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woman snowshoeing with poles on snowy trails


No experience necessary for this winter sport! Snowshoeing began as a way to get from one place to another when the snow was too deep. Today, snowshoeing pretty much has the same purpose, but is also viewed as more of a fitness and recreational activity for many outdoor adventurists.

You can snowshoe anywhere on state land that is open to the public. If you are using trails groomed for cross-country skiing, please walk next to the groomed ski tracks.

Parks and trails with snowshoe opportunities »

Trail etiquette

  • If snowshoeing on a groomed trail, be sure to travel on the side - not on the track, as that ruins the trail for skiers.
  • Keep dogs on a 6-foot leash on trails, and clean up after them (nobody wants to ski through dog waste hidden by only a dusting of snow). Keep in mind that even good dogs can tramp down a groomed trail, so consider taking dogs to trails that don't have a track set.
  • Carry all garbage out with you.
  • Know the terrain and trail conditions before heading out.
  • Don't block the trail - stay alert for other trail users.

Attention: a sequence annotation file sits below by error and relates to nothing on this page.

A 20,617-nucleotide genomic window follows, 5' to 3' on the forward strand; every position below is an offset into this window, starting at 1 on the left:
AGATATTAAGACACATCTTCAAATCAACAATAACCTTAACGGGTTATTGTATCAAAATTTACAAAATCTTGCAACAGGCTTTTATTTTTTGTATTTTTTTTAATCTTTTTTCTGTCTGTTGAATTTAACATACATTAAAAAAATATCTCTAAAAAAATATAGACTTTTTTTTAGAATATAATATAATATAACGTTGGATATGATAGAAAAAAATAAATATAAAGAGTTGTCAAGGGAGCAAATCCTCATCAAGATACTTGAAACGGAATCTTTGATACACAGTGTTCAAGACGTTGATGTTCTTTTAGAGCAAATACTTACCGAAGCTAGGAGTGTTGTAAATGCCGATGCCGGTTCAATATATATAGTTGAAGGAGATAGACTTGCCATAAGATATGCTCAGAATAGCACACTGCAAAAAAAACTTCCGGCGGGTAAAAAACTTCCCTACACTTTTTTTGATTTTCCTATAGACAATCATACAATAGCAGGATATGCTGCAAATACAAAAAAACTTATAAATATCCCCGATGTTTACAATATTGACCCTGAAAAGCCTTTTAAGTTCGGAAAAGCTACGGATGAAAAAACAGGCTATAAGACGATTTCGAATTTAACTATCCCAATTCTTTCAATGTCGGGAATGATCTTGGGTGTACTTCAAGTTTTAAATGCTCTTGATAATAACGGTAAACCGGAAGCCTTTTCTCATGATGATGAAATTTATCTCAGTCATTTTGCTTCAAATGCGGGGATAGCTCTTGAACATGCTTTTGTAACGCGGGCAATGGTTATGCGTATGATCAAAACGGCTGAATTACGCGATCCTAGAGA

• Downhill skiers always have the right of way.

Snowshoe tips

  • Ski poles are optional but tend to give you a better workout.
  • Snowshoeing is a relatively simple sport. Walking in snowshoes is very similar to walking in any other shoes, but with a little bit wider stride so that you avoid stepping on the frame of the snowshoes.
  • If space allows, do a U-turn instead of backing up. If you do not have that much room, carefully place one foot back and steady it before picking up the other foot so as not to lose balance. Sidestepping is the easiest way to climb a hill
  • You do not have to be in top shape to snowshoe; however, it helps to be somewhat active since it is an intense workout. So, make sure you bring water!